Lifetime Revenue CohortAnalysis
There are numerous ways to look at your data in MBI, and you know that interpretation and understanding are as important as calculation and visualization. This article explores the power of MBI
lifetime revenue cohortanalysis mean?
The chart below shows the cumulative spending per user for a period of time after they are acquired.
Cohorts of users are split up by their acquisition month.
For example, the orange line above shows the average for users who were acquired in November 2011. The first data point means that in their first month, users who were acquired in November spent an average of about
$200. The second data point means that by the end of their second month, these users had spent an average of about
$240. Their average spending in month two was approximately
$40 (240 - 200). The different lines represent different cohorts of users. The green line represents the users that were acquired in December, and the blue is users that were acquired in October.
This kind of
cohort analysis can be useful for several different purposes, but the most immediate benefit is often better customer acquisition decisions. Many companies limit their marketing spend to channels that yield profitability on a customer’s first purchase. These companies pay to acquire customers through a given channel as long as their average first purchase yields more
gross margin than it costs to acquire them.
The problem with this approach is that it often results in an under investment in growth. If your competitors are marketing based on a deeper understanding of buying behavior, they outgrow you. The
lifetime revenue cohort analysis helps you to understand the consequences of expanding your customer acquisition spending, and it provides an easy way to convey this to the rest of your team. If future customers behave like existing customers, then acquiring customers for a higher CPA result in a predictable payback period. Depending on the cash position of the business, you can define what payback period you are comfortable with, find the relevant spot on the chart, and spend accordingly.
Also, you can use this analysis to see if you are getting better at onboarding, engaging, and generating revenue from the users you acquire. For example, this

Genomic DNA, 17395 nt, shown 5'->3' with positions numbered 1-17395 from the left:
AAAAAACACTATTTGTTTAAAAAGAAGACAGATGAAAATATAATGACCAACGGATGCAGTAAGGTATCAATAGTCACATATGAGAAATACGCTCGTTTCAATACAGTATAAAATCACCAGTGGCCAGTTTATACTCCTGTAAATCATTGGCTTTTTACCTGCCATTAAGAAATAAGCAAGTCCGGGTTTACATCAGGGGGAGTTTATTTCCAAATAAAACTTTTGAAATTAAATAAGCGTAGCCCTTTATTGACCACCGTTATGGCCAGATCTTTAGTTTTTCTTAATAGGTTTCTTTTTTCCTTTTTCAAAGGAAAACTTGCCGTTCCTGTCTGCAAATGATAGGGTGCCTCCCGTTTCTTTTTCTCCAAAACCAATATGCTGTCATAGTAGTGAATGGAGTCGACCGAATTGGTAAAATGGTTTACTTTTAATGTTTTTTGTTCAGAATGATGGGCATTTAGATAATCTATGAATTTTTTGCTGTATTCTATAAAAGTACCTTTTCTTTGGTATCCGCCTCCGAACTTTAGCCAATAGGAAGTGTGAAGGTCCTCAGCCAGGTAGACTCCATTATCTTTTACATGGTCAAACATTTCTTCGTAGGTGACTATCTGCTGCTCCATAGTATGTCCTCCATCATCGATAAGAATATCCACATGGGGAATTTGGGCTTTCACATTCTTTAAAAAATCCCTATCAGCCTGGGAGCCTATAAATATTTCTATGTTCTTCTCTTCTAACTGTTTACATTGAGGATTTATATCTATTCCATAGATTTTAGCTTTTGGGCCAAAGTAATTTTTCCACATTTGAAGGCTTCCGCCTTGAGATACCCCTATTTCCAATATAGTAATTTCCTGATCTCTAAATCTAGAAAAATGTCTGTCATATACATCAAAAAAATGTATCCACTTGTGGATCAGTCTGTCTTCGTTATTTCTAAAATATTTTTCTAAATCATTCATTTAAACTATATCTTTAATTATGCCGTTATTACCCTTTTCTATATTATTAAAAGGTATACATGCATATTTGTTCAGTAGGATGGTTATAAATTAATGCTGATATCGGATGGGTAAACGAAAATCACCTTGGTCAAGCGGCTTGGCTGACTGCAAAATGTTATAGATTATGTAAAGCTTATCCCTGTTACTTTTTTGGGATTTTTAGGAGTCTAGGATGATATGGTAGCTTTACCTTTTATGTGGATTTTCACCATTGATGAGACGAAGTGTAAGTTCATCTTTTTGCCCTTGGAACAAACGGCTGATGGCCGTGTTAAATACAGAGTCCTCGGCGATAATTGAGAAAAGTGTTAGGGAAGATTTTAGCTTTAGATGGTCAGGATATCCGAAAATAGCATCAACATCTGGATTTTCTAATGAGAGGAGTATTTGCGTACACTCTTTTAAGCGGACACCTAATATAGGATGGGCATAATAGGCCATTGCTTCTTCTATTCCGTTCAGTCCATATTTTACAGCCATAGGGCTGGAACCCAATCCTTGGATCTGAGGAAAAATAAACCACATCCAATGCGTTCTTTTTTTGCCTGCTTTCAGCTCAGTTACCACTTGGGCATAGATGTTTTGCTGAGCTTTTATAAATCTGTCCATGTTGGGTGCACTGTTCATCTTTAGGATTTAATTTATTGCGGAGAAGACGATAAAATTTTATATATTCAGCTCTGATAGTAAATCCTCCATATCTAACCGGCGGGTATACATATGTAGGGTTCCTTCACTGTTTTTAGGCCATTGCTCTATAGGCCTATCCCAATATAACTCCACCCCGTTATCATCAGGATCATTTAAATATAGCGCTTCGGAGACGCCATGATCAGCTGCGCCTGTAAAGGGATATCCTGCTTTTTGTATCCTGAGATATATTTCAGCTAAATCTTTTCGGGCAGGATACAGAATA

cohort analysis is a great way to see if a free shipping promotion for new users resulted in repeat buyers or one time purchasers that never come back.
For most businesses, the
lifetime revenue cohort analysis chart will show a large amount of spending in the initial period and then increase more slowly over time. That initial spike is because customers are more likely to make their first purchase soon after they are acquired than at any other time. In cases where the acquisition event itself is a purchase, 100% of customers make a purchase in their first period. In cases where registration can happen before purchases, this effect is less drastic.
As an example, Groupon would likely have a much lower initial jump than Amazon, because many of the people who sign up for Groupon do not make a purchase right away. Unless there are a high number of refunds, this chart will slope up and to the right after the initial jump. The rate of growth tends to decrease over time because customers are most active when they first sign up. This causes the average to drop because the number of people in the cohort stays constant regardless of how many come back to buy more. In subscription businesses, the slope will decay less aggressively than in businesses where people make one-time purchases.
Occasionally, a subscription business will actually have a slope that increases over time. It is rare to see this, but it is a great signal for the business when it happens. This does not mean that there are zero churning customers, but rather that upgrades for customers that stay more than make up for the customers that leave.
There are two simple inputs to this calculation: how many members are in the
cohort (which never changes), and how much revenue those members generated in the given period. To determine the members in the
cohort, you count the number of users who were acquired in the period in question. An acquisition can be a first purchase, account creation, newsletter sign-up, or some other event. The
revenue calculation is a bit more complicated. You want to sum revenue for orders that were placed by members of this
cohort and took place within a fixed time period from their acquisition date (for example, the first three months). Finally, you divide the revenue by the number of members in the
cohort for each time period in the chart and add this value cumulatively over time.
There are many different kinds of useful
cohort analyses. The most common variation is filtering by user acquisition source. For example, you might want to look at this chart for customers who came from
paid search, or an affiliate program. This helps you understand if the customers from one acquisition source are more loyal or valuable than another. You can also filter by demographics or other user attributes.
Another way to look at the data is with an incremental, rather than cumulative, data perspective. This shows the incremental amount that an average user spends in each month after they are acquired. This is useful for forecasting the number of repeat purchases that you get from existing users. You can look at this with other things besides revenue as well. Some examples include margin and nonfinancial metrics like invites, votes, or messages.